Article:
"> Doctors and Nurses on Strike in Kurdistan: Politics or Policy?


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July 16, 2012

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Doctors and Nurses on Strike in Kurdistan: Politics or Policy?

Kurdishaspect.com - By Dr. Goran Abdulla

On July 12, 2012 doctors and nurses in Kurdistan abruptly ended their strike. While the reasons for ending it are not clear and might involve political pressure, examining the factors that contributed to causing the strike is more valuable. Those factors shed light on the interplay between important contextual and intrinsic elements that encourage instability within the health system. They particularly underscore the deleterious impacts of policy decisions that are not carefully planned and piloted. 

The strike by the doctors and nurses overlapped in timing and scope but bear important variations and differences. The strike by the ‘young’ doctors lasted for more than one month (on and off), while nurses, and although starting their strike threats much earlier, chose to end theirs after three days only. Junior and senior house officers and general practitioners mostly in the governorate of Sulemany and Germian district didn’t attend to their duties. Nurses on the other hand had a more widespread strike that included all of the governorates of the region. Combined, this civil disobedience by doctors and nurses in Kurdistan paralyzed the health system, a system that is already under pressure and criticism for its inability to deliver quality health services effectively and efficiently.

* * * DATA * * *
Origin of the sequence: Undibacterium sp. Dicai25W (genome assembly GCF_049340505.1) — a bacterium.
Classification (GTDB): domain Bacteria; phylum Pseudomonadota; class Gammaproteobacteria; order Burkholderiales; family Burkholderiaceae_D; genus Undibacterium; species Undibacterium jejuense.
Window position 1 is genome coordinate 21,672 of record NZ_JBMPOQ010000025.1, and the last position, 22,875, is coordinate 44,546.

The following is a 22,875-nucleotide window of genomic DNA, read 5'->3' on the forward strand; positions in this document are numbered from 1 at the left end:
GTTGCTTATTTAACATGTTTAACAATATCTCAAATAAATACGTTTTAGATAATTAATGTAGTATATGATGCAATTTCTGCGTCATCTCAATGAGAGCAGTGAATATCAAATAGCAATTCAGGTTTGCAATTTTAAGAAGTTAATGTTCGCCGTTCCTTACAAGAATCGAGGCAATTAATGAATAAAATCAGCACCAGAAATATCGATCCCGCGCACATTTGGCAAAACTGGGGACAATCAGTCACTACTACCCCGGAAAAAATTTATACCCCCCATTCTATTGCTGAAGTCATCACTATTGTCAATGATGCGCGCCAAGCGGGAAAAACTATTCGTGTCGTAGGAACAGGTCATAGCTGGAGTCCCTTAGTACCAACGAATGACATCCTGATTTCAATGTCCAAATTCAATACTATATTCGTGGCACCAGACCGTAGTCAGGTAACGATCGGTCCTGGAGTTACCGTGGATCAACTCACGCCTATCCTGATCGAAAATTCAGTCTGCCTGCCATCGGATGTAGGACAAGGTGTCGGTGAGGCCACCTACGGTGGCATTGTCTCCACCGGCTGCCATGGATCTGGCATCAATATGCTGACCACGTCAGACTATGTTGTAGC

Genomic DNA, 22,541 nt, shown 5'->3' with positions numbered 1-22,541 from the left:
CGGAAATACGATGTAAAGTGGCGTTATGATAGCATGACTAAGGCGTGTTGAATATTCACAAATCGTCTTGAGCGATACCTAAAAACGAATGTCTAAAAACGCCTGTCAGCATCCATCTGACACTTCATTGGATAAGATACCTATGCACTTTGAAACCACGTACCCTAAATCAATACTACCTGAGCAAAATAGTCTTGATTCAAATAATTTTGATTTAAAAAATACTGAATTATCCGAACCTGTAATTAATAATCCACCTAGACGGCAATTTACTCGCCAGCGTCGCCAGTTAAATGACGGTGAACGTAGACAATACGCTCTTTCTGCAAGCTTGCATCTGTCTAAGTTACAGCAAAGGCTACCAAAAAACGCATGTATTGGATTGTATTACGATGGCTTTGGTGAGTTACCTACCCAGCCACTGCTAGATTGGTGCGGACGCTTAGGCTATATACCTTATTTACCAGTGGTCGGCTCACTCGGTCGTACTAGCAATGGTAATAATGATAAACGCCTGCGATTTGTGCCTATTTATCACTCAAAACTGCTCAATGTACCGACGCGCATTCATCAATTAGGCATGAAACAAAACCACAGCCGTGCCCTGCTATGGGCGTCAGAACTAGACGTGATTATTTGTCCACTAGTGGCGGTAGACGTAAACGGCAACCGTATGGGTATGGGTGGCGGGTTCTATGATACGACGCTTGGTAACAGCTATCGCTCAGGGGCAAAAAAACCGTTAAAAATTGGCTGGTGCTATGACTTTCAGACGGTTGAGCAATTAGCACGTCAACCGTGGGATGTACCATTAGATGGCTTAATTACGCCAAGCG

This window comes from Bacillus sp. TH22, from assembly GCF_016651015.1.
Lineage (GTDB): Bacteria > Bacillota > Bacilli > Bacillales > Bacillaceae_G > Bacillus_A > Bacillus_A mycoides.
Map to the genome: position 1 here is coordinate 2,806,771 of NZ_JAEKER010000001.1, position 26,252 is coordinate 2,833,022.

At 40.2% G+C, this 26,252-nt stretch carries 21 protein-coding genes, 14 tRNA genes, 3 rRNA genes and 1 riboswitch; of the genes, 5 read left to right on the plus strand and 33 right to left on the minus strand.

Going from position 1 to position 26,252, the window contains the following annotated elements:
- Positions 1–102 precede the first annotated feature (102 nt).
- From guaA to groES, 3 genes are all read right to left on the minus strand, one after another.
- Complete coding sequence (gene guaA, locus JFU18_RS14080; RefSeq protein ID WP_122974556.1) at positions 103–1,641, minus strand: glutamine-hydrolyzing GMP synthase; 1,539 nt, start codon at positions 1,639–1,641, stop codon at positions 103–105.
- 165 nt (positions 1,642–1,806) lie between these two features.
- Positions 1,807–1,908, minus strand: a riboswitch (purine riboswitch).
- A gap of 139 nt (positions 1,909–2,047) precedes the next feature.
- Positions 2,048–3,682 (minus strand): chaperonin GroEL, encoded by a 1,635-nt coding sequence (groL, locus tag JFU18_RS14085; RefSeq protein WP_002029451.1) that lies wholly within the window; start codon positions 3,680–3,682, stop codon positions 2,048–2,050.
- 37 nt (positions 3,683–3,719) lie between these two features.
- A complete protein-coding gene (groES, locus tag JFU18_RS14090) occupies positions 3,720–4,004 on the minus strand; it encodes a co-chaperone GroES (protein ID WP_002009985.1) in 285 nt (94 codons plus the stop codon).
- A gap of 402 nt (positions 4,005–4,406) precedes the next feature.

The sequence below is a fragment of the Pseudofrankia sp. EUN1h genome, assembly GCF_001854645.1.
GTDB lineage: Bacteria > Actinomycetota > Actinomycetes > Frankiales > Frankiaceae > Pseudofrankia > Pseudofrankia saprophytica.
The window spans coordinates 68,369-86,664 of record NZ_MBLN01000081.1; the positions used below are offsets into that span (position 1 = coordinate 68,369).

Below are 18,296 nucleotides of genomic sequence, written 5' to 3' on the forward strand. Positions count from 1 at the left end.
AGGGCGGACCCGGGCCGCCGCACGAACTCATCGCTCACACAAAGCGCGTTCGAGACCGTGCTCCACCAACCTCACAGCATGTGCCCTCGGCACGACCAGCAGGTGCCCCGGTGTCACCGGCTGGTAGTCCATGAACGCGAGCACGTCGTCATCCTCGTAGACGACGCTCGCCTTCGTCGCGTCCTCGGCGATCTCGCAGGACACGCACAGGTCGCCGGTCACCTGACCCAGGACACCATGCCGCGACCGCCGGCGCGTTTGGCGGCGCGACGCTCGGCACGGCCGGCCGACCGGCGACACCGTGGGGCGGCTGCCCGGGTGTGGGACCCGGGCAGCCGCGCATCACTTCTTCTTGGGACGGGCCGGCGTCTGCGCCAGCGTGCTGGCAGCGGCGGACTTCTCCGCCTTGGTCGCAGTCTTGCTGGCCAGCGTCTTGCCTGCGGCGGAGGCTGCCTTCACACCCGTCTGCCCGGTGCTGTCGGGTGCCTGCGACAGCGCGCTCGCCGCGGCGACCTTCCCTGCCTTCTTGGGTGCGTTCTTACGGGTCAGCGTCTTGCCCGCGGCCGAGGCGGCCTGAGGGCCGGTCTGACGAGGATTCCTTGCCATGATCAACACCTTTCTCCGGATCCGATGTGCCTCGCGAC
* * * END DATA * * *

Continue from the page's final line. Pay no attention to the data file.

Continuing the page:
As we will allude to below, the strike by doctors and nurses should not be analyzed in isolation of each other since there were interrelated in their causes and consequences. But first let’s review the main reasons of why we think that strike happened in the first place. To do that we categorize the causes into general ones related to important political and economic contextual factors, and those that are more specifically related to the health system and health policy in Kurdistan.